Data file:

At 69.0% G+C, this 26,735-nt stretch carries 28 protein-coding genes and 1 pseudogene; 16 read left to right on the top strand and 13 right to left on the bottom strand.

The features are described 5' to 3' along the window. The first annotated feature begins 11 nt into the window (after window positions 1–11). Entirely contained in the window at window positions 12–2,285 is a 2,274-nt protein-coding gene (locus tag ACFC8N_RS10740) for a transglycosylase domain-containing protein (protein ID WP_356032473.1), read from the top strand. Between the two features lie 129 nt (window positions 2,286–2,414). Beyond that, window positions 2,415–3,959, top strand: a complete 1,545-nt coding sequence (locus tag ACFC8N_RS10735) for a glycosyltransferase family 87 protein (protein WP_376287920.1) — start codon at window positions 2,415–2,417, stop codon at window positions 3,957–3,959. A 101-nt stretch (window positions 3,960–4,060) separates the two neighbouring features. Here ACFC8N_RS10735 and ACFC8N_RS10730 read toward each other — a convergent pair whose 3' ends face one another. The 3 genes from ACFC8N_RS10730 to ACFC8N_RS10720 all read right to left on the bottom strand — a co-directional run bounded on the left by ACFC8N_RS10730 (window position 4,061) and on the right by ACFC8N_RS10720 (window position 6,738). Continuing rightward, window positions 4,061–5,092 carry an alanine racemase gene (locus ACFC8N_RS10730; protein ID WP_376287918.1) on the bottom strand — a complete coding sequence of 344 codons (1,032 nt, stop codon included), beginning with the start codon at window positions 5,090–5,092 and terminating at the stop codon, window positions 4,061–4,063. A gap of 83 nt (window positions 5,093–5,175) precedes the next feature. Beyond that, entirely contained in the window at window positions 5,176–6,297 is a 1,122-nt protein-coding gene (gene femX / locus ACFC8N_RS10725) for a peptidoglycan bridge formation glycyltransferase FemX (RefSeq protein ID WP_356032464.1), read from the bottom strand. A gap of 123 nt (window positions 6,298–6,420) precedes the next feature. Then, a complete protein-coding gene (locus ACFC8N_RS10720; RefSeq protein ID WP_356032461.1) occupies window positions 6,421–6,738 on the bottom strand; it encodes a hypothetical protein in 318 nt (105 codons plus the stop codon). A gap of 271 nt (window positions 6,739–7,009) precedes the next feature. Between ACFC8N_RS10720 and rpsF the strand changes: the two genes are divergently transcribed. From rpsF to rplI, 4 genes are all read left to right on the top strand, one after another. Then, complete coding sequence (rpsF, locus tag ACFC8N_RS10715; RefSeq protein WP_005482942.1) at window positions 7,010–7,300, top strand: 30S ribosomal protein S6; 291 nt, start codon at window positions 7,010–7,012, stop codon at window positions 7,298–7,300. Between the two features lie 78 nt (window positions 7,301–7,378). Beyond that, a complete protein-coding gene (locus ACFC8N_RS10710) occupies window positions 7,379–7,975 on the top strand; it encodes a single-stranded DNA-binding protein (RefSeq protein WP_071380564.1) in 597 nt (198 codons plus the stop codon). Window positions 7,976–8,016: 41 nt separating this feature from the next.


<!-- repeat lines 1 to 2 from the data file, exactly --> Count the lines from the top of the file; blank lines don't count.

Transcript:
At 69.0% G+C, this 26,735-nt stretch carries 28 protein-coding genes and 1 pseudogene; 16 read left to right on the top strand and 13 right to left on the bottom strand.

The features are described 5' to 3' along the window. The first annotated feature begins 11 nt into the window (after window positions 1–11). Entirely contained in the window at window positions 12–2,285 is a 2,274-nt protein-coding gene (locus tag ACFC8N_RS10740) for a transglycosylase domain-containing protein (protein ID WP_356032473.1), read from the top strand. Between the two features lie 129 nt (window positions 2,286–2,414). Beyond that, window positions 2,415–3,959, top strand: a complete 1,545-nt coding sequence (locus tag ACFC8N_RS10735) for a glycosyltransferase family 87 protein (protein WP_376287920.1) — start codon at window positions 2,415–2,417, stop codon at window positions 3,957–3,959. A 101-nt stretch (window positions 3,960–4,060) separates the two neighbouring features. Here ACFC8N_RS10735 and ACFC8N_RS10730 read toward each other — a convergent pair whose 3' ends face one another. The 3 genes from ACFC8N_RS10730 to ACFC8N_RS10720 all read right to left on the bottom strand — a co-directional run bounded on the left by ACFC8N_RS10730 (window position 4,061) and on the right by ACFC8N_RS10720 (window position 6,738). Continuing rightward, window positions 4,061–5,092 carry an alanine racemase gene (locus ACFC8N_RS10730; protein ID WP_376287918.1) on the bottom strand — a complete coding sequence of 344 codons (1,032 nt, stop codon included), beginning with the start codon at window positions 5,090–5,092 and terminating at the stop codon, window positions 4,061–4,063. A gap of 83 nt (window positions 5,093–5,175) precedes the next feature. Beyond that, entirely contained in the window at window positions 5,176–6,297 is a 1,122-nt protein-coding gene (gene femX / locus ACFC8N_RS10725) for a peptidoglycan bridge formation glycyltransferase FemX (RefSeq protein ID WP_356032464.1), read from the bottom strand. A gap of 123 nt (window positions 6,298–6,420) precedes the next feature. Then, a complete protein-coding gene (locus ACFC8N_RS10720; RefSeq protein ID WP_356032461.1) occupies window positions 6,421–6,738 on the bottom strand; it encodes a hypothetical protein in 318 nt (105 codons plus the stop codon). A gap of 271 nt (window positions 6,739–7,009) precedes the next feature. Between ACFC8N_RS10720 and rpsF the strand changes: the two genes are divergently transcribed. From rpsF to rplI, 4 genes are all read left to right on the top strand, one after another. Then, complete coding sequence (rpsF, locus tag ACFC8N_RS10715; RefSeq protein WP_005482942.1) at window positions 7,010–7,300, top strand: 30S ribosomal protein S6; 291 nt, start codon at window positions 7,010–7,012, stop codon at window positions 7,298–7,300. Between the two features lie 78 nt (window positions 7,301–7,378). Beyond that, a complete protein-coding gene (locus ACFC8N_RS10710) occupies window positions 7,379–7,975 on the top strand; it encodes a single-stranded DNA-binding protein (RefSeq protein WP_071380564.1) in 597 nt (198 codons plus the stop codon). Window positions 7,976–8,016: 41 nt separating this feature from the next.